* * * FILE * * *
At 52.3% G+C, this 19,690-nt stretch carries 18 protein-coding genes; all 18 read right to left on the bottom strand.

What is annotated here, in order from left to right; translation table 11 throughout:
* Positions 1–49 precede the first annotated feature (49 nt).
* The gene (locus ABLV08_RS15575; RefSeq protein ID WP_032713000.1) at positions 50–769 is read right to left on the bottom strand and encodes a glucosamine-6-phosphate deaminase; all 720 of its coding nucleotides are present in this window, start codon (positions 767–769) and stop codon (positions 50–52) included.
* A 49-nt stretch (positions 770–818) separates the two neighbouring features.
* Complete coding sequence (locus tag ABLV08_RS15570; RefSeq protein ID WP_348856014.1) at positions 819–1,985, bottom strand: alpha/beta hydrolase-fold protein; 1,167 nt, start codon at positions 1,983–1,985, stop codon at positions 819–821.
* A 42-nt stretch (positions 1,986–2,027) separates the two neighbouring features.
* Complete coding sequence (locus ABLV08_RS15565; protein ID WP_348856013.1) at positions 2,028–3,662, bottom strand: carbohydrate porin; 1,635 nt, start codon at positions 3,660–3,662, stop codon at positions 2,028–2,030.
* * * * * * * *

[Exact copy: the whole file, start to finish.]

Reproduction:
At 52.3% G+C, this 19,690-nt stretch carries 18 protein-coding genes; all 18 read right to left on the bottom strand.

What is annotated here, in order from left to right; translation table 11 throughout:
* Positions 1–49 precede the first annotated feature (49 nt).
* The gene (locus ABLV08_RS15575; RefSeq protein ID WP_032713000.1) at positions 50–769 is read right to left on the bottom strand and encodes a glucosamine-6-phosphate deaminase; all 720 of its coding nucleotides are present in this window, start codon (positions 767–769) and stop codon (positions 50–52) included.
* A 49-nt stretch (positions 770–818) separates the two neighbouring features.
* Complete coding sequence (locus tag ABLV08_RS15570; RefSeq protein ID WP_348856014.1) at positions 819–1,985, bottom strand: alpha/beta hydrolase-fold protein; 1,167 nt, start codon at positions 1,983–1,985, stop codon at positions 819–821.
* A 42-nt stretch (positions 1,986–2,027) separates the two neighbouring features.
* Complete coding sequence (locus ABLV08_RS15565; protein ID WP_348856013.1) at positions 2,028–3,662, bottom strand: carbohydrate porin; 1,635 nt, start codon at positions 3,660–3,662, stop codon at positions 2,028–2,030.